When interest rates drop, you might hear friends and neighbors talk about scrambling to “refi” their mortgages for better rates and lower payments. For the most part, any drop in interest rate is good. However, there are a few important considerations to determine the best time to refinance your home, depending on your situation.
Consider Your Motives
Dropping interest rates are often the top reason for refinancing your home, but that is not the only reason. Think about your goals, and ensure that refinancing will meet them. Other common reasons for refinancing include:
- Getting lower monthly payments
- Paying off your mortgage early
- Eliminating mortgage insurance
- Saving money
- Lowering interest
- Increasing principal payments
- Obtaining a better loan
- Having more predictable payments
Consider Your Credit
To accomplish your goals and make sure refinancing works to your advantage, you should consider your credit and credit score. While the Federal Reserve is in charge of lowering short-term interest rates, that doesn't guarantee that mortgage rates or approved interest rates will follow. Typically, the interest rate you will get is based primarily on:
- Credit history
- Credit score
- Home equity
Consider Interest Rates
If your credit is ideal or has improved enough to refinance your home at a better rate, make sure that the drop will benefit you financially. The general rule was not to refinance for many years unless the interest rate dropped by a percentage point or more. However, with economic instability and inflation, now we see that some people benefit from even a 0.5% drop, while others will only benefit from a more significant reduction.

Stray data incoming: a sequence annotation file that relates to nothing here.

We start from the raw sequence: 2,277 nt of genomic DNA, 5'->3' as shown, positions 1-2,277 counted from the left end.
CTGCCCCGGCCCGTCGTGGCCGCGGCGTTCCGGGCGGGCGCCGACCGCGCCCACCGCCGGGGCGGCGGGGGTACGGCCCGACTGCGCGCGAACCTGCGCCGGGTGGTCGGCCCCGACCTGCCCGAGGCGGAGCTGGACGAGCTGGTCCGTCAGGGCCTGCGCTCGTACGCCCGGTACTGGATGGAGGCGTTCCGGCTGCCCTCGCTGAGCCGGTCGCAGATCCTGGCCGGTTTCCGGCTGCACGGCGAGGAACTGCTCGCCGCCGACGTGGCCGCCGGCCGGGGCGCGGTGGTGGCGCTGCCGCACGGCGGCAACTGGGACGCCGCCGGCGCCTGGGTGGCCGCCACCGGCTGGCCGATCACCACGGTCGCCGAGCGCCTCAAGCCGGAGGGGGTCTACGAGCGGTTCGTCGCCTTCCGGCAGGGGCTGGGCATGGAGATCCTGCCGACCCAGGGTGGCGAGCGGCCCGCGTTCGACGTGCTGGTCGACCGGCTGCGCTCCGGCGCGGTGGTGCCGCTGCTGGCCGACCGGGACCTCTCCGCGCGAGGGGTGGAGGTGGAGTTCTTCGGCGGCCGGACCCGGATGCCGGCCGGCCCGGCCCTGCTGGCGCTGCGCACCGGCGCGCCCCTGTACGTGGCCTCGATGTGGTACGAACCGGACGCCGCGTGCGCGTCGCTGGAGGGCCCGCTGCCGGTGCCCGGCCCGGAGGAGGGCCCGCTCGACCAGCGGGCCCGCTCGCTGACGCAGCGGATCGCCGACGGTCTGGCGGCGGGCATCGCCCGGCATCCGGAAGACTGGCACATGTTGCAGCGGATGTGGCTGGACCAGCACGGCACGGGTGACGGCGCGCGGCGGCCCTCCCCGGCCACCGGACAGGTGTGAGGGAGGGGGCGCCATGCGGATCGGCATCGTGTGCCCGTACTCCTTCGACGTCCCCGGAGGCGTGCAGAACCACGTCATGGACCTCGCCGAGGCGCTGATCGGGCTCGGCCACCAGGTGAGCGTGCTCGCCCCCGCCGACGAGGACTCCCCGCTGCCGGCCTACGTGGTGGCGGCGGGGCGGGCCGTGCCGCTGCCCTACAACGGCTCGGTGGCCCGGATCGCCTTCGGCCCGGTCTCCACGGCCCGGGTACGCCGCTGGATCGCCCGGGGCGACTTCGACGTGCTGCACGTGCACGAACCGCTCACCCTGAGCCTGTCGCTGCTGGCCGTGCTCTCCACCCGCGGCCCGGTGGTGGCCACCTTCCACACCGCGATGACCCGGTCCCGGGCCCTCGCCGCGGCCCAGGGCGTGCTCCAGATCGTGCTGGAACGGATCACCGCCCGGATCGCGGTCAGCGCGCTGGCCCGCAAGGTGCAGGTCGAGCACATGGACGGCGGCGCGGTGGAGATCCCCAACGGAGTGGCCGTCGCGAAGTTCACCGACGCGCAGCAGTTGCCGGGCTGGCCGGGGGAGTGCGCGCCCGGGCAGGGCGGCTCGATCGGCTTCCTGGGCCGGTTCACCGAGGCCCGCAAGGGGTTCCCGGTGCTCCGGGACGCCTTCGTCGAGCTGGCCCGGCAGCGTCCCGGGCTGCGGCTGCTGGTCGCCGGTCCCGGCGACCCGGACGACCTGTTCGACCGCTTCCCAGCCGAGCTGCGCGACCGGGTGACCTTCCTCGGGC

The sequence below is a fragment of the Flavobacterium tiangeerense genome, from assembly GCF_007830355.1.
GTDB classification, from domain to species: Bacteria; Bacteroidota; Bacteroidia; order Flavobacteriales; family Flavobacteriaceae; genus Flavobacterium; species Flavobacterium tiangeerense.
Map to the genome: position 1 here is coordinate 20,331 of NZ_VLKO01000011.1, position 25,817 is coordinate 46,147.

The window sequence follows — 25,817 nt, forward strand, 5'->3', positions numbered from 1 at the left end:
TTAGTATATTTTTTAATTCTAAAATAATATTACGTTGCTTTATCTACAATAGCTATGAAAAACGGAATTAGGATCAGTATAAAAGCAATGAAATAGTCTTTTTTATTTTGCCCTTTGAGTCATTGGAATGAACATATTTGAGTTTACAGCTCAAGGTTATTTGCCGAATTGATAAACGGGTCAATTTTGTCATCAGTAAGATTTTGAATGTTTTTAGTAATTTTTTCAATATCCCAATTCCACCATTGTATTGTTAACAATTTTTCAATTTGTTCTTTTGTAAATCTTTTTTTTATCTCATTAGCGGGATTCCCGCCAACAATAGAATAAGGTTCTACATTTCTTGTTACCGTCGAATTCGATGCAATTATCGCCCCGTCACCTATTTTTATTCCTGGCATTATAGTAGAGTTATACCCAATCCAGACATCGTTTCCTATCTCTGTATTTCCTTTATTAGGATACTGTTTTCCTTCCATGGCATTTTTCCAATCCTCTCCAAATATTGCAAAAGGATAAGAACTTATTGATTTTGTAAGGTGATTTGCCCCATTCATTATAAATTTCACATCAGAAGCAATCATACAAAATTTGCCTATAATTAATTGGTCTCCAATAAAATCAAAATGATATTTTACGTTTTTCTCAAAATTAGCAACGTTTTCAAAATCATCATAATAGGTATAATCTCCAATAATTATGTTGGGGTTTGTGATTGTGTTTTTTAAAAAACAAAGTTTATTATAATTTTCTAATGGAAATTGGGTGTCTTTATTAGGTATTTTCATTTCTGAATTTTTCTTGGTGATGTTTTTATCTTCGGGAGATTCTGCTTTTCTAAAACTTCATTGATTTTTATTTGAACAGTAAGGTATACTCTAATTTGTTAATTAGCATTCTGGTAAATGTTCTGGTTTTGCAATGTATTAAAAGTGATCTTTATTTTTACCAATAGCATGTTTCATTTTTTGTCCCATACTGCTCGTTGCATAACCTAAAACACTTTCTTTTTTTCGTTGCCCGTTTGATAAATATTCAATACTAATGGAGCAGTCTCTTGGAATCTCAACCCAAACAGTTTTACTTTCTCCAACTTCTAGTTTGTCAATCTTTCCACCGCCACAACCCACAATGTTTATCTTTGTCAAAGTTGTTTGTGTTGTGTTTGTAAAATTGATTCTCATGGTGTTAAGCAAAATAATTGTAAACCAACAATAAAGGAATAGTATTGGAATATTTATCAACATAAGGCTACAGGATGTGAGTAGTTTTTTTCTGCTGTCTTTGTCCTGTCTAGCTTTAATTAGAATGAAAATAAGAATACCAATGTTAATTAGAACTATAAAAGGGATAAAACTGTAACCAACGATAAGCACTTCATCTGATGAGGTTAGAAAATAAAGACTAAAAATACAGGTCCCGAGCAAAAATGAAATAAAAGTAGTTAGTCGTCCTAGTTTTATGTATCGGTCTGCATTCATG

When deciding whether or not the new interest rate will benefit you, run your new monthly payment against your old one and include the additional costs to see if and when you will reach the break-even point or save money.
- Complete refinancing costs
- Prepayment penalties or ballooning
- Whether you have at least 20% in home equity to eliminate mortgage insurance
- The new interest rate you qualify for
Consider Loan Terms
Saving money on a monthly payment isn’t always technically “saving money.” While you can refinance to make your monthly payment go down, remember that the lower your cost, the longer you pay interest, and the less you pay towards the principal of your home.
Eliminating Mortgage Insurance
If you need to refinance for financial hardship or make your monthly payment manageable, try to wait until you have 20% equity in your home. Without 20% equity, you will have to pay a built-in mortgage insurance payment, which can be costly. However, it can bring your refinanced payment back up to the original amount in some cases.
Consider Your Situation
Before gathering your paperwork and paying a few grand in closing costs, carefully evaluate your situation. Sometimes, a lower interest rate might seem like the time to jump on refinancing, but it’s best to consider your financial goals to ensure the refinance details match your needs.
Contact the expert mortgage advisors at Right Start Mortgage for more information on the refinancing process or request a free personalized rate quote.